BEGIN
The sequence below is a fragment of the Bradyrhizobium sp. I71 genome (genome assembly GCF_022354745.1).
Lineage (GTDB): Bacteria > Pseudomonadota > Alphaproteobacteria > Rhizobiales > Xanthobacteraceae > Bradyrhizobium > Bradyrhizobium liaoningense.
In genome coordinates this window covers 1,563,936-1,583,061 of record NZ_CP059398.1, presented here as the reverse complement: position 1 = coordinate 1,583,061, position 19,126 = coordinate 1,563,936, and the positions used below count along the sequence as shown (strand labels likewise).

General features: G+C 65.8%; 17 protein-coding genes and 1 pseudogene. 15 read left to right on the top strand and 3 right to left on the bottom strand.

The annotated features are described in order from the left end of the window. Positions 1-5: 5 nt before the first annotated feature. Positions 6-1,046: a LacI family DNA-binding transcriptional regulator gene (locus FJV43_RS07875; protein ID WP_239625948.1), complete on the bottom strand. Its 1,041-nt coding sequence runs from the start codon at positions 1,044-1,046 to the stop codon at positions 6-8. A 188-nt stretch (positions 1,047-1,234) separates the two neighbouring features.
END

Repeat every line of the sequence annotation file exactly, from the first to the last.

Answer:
The sequence below is a fragment of the Bradyrhizobium sp. I71 genome (genome assembly GCF_022354745.1).
Lineage (GTDB): Bacteria > Pseudomonadota > Alphaproteobacteria > Rhizobiales > Xanthobacteraceae > Bradyrhizobium > Bradyrhizobium liaoningense.
In genome coordinates this window covers 1,563,936-1,583,061 of record NZ_CP059398.1, presented here as the reverse complement: position 1 = coordinate 1,583,061, position 19,126 = coordinate 1,563,936, and the positions used below count along the sequence as shown (strand labels likewise).

General features: G+C 65.8%; 17 protein-coding genes and 1 pseudogene. 15 read left to right on the top strand and 3 right to left on the bottom strand.

The annotated features are described in order from the left end of the window. Positions 1-5: 5 nt before the first annotated feature. Positions 6-1,046: a LacI family DNA-binding transcriptional regulator gene (locus FJV43_RS07875; protein ID WP_239625948.1), complete on the bottom strand. Its 1,041-nt coding sequence runs from the start codon at positions 1,044-1,046 to the stop codon at positions 6-8. A 188-nt stretch (positions 1,047-1,234) separates the two neighbouring features.